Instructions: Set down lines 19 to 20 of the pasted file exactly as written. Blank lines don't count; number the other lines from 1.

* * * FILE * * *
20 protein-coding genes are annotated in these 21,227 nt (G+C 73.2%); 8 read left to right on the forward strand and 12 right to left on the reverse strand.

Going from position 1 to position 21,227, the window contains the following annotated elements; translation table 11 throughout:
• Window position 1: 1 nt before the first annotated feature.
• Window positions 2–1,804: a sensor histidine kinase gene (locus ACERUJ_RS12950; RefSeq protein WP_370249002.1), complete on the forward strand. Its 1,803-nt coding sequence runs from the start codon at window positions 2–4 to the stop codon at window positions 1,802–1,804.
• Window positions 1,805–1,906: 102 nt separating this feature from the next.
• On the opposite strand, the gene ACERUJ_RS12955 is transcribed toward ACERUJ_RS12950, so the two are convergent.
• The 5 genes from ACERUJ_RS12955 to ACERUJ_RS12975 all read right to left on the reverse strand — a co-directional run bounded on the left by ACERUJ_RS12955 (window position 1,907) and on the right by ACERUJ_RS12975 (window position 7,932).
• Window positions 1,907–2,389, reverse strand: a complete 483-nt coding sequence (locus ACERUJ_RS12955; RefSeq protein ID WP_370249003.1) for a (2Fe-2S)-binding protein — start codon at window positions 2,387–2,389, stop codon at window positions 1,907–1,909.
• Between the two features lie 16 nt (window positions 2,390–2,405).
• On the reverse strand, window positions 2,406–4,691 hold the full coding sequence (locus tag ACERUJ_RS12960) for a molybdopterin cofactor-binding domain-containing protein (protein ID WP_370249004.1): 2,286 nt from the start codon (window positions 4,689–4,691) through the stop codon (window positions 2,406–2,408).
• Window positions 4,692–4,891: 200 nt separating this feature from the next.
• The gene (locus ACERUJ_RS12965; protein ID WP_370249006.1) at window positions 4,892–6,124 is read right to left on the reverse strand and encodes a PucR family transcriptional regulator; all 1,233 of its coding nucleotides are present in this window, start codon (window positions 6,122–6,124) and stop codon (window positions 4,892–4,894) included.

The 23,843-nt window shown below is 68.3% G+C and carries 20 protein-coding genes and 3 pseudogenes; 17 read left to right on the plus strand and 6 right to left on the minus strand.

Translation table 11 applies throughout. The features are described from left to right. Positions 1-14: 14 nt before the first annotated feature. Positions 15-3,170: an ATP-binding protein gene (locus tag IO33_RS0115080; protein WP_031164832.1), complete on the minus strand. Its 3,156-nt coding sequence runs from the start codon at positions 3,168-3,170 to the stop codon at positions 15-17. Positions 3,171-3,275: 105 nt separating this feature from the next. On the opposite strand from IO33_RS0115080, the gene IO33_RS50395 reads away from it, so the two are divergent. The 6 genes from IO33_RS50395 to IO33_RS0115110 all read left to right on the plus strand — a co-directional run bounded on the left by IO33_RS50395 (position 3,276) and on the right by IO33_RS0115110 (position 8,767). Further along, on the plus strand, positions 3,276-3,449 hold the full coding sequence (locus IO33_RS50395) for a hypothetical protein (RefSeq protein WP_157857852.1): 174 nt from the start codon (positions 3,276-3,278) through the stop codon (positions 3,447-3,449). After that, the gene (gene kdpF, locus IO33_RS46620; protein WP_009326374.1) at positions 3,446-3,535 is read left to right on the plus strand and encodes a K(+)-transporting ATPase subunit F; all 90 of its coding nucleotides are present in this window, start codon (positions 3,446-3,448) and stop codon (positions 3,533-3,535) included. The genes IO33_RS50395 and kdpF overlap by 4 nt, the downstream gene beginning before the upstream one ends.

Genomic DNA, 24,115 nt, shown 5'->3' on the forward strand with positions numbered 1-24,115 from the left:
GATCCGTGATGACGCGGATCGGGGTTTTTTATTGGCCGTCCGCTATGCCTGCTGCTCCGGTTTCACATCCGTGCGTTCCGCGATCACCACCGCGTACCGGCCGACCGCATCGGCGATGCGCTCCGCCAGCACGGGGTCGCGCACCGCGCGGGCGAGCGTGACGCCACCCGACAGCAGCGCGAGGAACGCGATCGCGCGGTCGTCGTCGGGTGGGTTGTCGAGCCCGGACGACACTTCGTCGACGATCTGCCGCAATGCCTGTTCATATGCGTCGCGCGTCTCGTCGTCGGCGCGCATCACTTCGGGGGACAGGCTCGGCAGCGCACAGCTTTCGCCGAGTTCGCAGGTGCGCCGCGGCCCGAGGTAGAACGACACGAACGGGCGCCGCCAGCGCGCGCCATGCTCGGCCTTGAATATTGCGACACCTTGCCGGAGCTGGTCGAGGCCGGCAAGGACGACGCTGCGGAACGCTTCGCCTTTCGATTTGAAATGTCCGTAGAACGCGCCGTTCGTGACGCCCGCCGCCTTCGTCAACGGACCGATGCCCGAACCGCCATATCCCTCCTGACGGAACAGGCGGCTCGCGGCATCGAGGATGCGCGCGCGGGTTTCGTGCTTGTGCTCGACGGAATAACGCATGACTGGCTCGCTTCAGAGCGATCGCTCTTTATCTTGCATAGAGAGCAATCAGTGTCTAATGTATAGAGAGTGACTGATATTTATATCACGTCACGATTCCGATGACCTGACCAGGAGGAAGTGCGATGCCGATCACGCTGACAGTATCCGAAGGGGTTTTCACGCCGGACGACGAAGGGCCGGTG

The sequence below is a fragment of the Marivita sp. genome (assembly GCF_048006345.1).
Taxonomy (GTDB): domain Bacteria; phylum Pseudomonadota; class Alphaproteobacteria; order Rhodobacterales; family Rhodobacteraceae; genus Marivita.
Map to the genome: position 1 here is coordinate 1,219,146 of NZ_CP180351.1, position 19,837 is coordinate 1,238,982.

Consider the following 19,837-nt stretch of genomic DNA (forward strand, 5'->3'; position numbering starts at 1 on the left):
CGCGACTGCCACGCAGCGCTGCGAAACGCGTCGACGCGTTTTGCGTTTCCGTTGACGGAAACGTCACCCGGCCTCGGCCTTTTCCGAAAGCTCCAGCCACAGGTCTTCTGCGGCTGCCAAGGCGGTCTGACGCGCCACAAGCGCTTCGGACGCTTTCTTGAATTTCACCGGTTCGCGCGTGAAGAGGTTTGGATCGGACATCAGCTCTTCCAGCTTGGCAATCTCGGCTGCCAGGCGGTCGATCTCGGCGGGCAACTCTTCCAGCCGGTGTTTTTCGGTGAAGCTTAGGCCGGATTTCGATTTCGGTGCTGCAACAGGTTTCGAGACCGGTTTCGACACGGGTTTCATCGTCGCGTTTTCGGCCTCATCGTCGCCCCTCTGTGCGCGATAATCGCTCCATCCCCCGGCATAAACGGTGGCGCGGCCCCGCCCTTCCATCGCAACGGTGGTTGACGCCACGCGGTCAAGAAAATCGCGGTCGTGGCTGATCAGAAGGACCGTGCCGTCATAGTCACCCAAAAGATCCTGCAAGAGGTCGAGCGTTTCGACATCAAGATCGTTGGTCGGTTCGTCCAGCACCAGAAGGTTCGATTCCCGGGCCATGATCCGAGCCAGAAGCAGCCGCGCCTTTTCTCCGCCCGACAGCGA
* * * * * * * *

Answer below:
Map to the genome: position 1 here is coordinate 1,219,146 of NZ_CP180351.1, position 19,837 is coordinate 1,238,982.

Consider the following 19,837-nt stretch of genomic DNA (forward strand, 5'->3'; position numbering starts at 1 on the left):